Businesses need a cloud computing strategy

cloud computing

Businesses large and small need to take advantage of cloud computing, primarily because competitors will be gaining an advantage if your company ignores this reality.

For small businesses, cloud apps can dramatically improve your capabilities regarding all sorts of internal functions. SaaS software can provide enterprise-level tools for businesses of any size. The same applies to larger businesses, but issue such as using data become even more important with large businesses.

This article offers some excellent strategies to help businesses leverage the power of cloud computing. It explains how “the first step in developing a cloud strategy is to change how you think about cloud technology:”

The biggest barrier we see that keeps small and mid-sized businesses from taking advantage of the cloud comes from the top: business owners, presidents, or CEOs. Business leaders will often delegate any IT-related decisions to their IT team. The problem with this approach is that the decision to adopt a cloud strategy is primarily a business strategy, not an IT strategy.

Business owners need to understand that the cloud offers a competitive advantage. Also, your IT Manager does not think like you. He or she thinks about functionality and tasks. It’s your job to think about the business, and that will likely rewquire taking things out of their hands and using third-party software and apps on the cloud.

Check out the article and start thinking about what strategy works for you and your business.

  

Amazon, Apple, Facebook and Google face potential antitrust reforms

mobile phone and laptop

The big tech companies have been on the receiving end of a wave of criticism from all corners, much of it relating to their size and market power. Antitrust suits are being filed and lawmakers are holding hearings.

Now we have a bi-partisan group in the House, of all places, introducing a package of bills that would beef up antitrust laws that would impact companies such as Amazon, Apple, Facebook and Google:

Amazon, Apple, Facebook and Google could be forced to overhaul their business practices under an expansive set of antitrust reforms introduced by a bipartisan group of House lawmakers on Friday.

The package of five bills, draft versions of which were reported by CNBC and other outlets, would make it harder for dominant platforms to complete mergers and prohibit them from owning businesses that present clear conflicts of interest. The legislation represents the most comprehensive effort to reform century-old antitrust laws in decades.

The pressure is mounting and it will be interesting to see the details.

  

Joe Rogan podcast will move to Spotify exclusively

Spotify announced that week that Joe Rogan’s huge podcast, The Joe Rogan Experience, will to Spotify-and only be available as a Spotify exclusive. This continues Spotify’s aggressive push into the podcast space, following blockbuster acquisitions of The Ringer and Gimlet.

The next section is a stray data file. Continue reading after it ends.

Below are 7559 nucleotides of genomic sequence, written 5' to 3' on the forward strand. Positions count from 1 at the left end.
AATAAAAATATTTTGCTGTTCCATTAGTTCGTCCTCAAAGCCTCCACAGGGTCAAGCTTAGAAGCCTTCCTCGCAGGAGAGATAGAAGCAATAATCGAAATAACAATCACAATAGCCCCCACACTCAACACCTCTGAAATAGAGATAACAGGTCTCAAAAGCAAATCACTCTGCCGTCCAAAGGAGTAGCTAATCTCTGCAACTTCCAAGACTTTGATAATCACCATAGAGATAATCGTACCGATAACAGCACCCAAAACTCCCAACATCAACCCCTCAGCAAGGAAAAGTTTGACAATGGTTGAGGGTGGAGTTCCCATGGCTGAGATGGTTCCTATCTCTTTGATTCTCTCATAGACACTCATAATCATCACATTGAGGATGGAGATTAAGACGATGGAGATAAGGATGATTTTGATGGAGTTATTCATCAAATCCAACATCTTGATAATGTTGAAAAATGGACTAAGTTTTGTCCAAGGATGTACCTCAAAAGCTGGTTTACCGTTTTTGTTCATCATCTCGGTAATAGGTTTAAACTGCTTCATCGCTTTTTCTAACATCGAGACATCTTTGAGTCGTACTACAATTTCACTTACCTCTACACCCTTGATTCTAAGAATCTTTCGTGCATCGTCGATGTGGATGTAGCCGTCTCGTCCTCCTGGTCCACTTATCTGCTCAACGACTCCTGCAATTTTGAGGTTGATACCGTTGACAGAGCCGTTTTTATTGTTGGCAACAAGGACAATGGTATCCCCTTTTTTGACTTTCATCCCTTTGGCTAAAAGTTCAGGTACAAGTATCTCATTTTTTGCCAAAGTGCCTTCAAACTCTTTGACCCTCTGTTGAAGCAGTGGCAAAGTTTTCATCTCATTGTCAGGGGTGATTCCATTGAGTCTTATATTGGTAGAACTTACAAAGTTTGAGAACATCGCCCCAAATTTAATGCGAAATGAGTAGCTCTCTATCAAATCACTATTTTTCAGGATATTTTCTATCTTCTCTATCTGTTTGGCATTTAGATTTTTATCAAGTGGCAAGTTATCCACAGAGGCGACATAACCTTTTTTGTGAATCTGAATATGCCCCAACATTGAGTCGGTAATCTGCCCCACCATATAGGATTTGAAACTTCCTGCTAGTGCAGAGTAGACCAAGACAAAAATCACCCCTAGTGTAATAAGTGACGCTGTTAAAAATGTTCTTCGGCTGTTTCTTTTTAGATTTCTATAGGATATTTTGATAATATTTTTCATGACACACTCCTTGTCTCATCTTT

This has helped Spotify surge into the most important player in the podcast space outside of Apple. And you have to give them credit for their choice of acquisitions. The Ringer and Gimlet have proven to be excellent podcast producers, so they’re buying talent that can develop shows and drive new content for Spotify.

With Rogan, Spotify grabs one of the top podcasts with 90 million downloads per month, and the exclusive nature of the deal will drive more downloads of the Spotify app. Spotify can sell ads on the show for users who down’t buy a subscription, but then can drive more subscribers by offering the show ad-free to subscribers. Frankly it’s a brilliant play and is money well spent.

Meanwhile, this deal is a huge blow to Libsyn, which will host the Joe Rogan podcast until September. Libsyn has been a hosting leader in the podcasting space, but now has many competitors and has lost their main source of downloads and prestige.

  

Pandemic increases activity for fintech companies

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With everyone stuck at home, any business that aims to replace brick and mortar activity with electronic transactions has a change to gobble up new busness.

That’s certainly the case with the fintech business area, as more people look to manage money electronically and avoid going to the bank. And we’re seeing more activity in that area as companies like Paypal and Venmo see a surge in new sign-ups.

  

Expect more M&A activity in the fintech space

money credit card

Deal activity is picking up in the fintech space as smaller startups that had great promise are being scooped up by the big boys. This M&A activity is expected to accelerate as the market starts to feel the impact of the Coronavirus. We will see the big players such as Paypal, the banks, Visa and Mastercard will be leading the way:

A surge in deals began just as the contagion was spreading. In January Visa announced it would pay $5.3 billion to purchase San Francisco’s Plaid, a tech platform connecting bank accounts to apps, and in February Intuit said it would pay $7.1 billion for Credit Karma. The coronavirus pandemic—and the business disruptions it is causing—will quicken the pace of transactions over the next year. Already, Motif, a 10-year old stock investing fintech backed by Goldman Sachs and JPMorgan that was once valued at $440 million, announced that it would shutter and sell its tech and intellectual property to Charles Schwab. Some like Motif and On Deck will end up in shotgun weddings, but others will find happy marriages of convenience.

Let’s see how this plays out.

  

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